And your proudest moment so far?

Clare: We haven’t enjoyed champagne moments yet. But I think one of our proudest moments was when we managed to raise £850,000 through private investors and crowd-funding. This really meant a lot for us, because we received so much interest and support from the community.

Why is work so important to you?

Susan: Work sounds like a job. Being a founder is more of a vocation. Given the chance of success and the effort required, you have to be crazy to set up a tech company.

Who inspires you?

Susan: Sheryl Sandberg. Her book Lean In should be compulsory reading for men and women. And also Sarah Wood, Co-CEO of Unruly. Her insights on how to recruit a talented team and how she has introduced innovative ways for tech teams to work together to achieve amazing results is very inspiring.

Clare: Jeff Bezos who founded Amazon. He said that if one customer complains about something you absolutely have to solve their problem, because others will be having the same issue, but not telling you.

So whenever we get feedback about Classlist we try hard to solve any issue and make improvements as a result.  Keeping the customer happy is the only way to grow.

How do you balance Classlist with your family?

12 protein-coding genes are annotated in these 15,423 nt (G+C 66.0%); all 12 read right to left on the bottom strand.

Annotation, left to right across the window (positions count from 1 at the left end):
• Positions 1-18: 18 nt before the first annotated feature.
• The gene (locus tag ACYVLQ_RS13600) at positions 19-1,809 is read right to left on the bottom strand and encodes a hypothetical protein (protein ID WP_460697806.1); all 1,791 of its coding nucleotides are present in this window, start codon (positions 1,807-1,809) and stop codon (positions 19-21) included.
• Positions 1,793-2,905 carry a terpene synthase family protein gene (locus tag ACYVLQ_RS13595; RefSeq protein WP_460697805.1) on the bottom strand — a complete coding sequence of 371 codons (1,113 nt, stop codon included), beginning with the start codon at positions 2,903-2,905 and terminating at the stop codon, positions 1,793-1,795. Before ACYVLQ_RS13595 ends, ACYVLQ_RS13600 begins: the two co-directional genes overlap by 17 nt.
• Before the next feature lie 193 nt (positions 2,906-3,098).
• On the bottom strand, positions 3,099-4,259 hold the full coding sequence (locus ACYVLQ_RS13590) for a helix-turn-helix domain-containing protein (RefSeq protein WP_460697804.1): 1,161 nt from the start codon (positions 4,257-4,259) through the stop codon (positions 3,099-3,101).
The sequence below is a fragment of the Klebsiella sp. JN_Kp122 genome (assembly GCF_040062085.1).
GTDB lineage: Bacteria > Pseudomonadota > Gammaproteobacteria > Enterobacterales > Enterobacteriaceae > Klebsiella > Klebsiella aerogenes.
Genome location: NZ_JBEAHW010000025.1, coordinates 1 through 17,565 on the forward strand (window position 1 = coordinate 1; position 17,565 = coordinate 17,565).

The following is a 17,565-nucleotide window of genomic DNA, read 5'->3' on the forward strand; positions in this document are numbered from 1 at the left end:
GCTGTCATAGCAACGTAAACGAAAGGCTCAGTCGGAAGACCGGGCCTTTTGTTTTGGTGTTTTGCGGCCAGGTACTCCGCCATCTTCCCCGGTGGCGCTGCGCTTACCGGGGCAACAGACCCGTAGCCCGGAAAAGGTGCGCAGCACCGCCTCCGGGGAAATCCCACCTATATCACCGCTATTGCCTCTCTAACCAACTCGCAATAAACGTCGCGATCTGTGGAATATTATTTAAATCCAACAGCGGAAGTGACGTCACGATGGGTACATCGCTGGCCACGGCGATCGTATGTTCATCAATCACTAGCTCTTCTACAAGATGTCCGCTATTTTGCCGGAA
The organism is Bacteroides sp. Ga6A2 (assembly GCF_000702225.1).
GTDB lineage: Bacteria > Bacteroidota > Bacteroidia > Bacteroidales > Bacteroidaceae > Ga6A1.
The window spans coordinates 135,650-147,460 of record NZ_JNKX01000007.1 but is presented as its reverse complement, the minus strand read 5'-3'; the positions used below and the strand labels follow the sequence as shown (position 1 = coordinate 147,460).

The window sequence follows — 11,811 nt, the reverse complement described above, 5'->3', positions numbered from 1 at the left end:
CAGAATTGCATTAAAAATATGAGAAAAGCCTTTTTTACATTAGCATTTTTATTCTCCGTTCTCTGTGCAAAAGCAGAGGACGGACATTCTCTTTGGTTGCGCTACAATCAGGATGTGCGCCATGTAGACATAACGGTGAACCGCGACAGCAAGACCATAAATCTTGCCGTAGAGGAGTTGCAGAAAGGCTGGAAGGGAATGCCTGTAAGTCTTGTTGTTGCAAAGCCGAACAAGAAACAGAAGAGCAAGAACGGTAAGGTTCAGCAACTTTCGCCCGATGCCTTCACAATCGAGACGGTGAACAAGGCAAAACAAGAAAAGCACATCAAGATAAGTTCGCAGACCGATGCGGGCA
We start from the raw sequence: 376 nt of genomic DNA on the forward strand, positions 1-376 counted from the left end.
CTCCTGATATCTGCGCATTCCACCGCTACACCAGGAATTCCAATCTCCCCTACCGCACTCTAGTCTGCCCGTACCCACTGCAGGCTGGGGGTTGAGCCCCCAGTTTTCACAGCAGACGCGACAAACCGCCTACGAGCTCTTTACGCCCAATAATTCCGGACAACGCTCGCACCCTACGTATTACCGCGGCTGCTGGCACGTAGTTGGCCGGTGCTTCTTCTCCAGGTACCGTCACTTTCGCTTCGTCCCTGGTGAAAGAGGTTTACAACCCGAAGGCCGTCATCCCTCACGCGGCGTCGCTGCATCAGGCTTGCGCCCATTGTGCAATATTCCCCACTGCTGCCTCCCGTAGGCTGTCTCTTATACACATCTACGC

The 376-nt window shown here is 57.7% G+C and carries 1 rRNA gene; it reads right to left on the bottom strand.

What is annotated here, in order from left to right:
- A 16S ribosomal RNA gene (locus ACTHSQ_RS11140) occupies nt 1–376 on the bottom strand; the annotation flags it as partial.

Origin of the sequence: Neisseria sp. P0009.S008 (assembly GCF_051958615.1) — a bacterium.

Susan: Balance doesn’t really come into play with a startup. You need to be obsessive to make it work. I hope I am setting a good example to my children, that with hard work you can make something amazing happen – such as creating a service for parents that never existed before.

Clare: Classlist is an all-consuming job, but one that we can normally juggle to ensure we never miss a school concert or sports day. Working for a start up means you never ‘go home and switch off’. Last night I was emailing a reply to an enquiry while my children were on a fairground ride!

What are your three top pieces of advice for fellow aspiring entrepreneurs?

Susan:

  1. Build a prototype. You do it. Don’t commission someone else. Teach yourself how to code and make your own product by following tutorials on YouTube if you have to. I built my first website that way.
  2. Test it out on real people. If you’re not embarrassed by your first version, you’ve missed the market.
  3. Understand there are sacrifices. You won’t have much of a social life for a while.

Clare: If someone has an issue, phone them up. Talking direct solves most problems, and often they become your greatest advocates.

Could your school community do with a bit of help from Classlist? Find out more and join for free here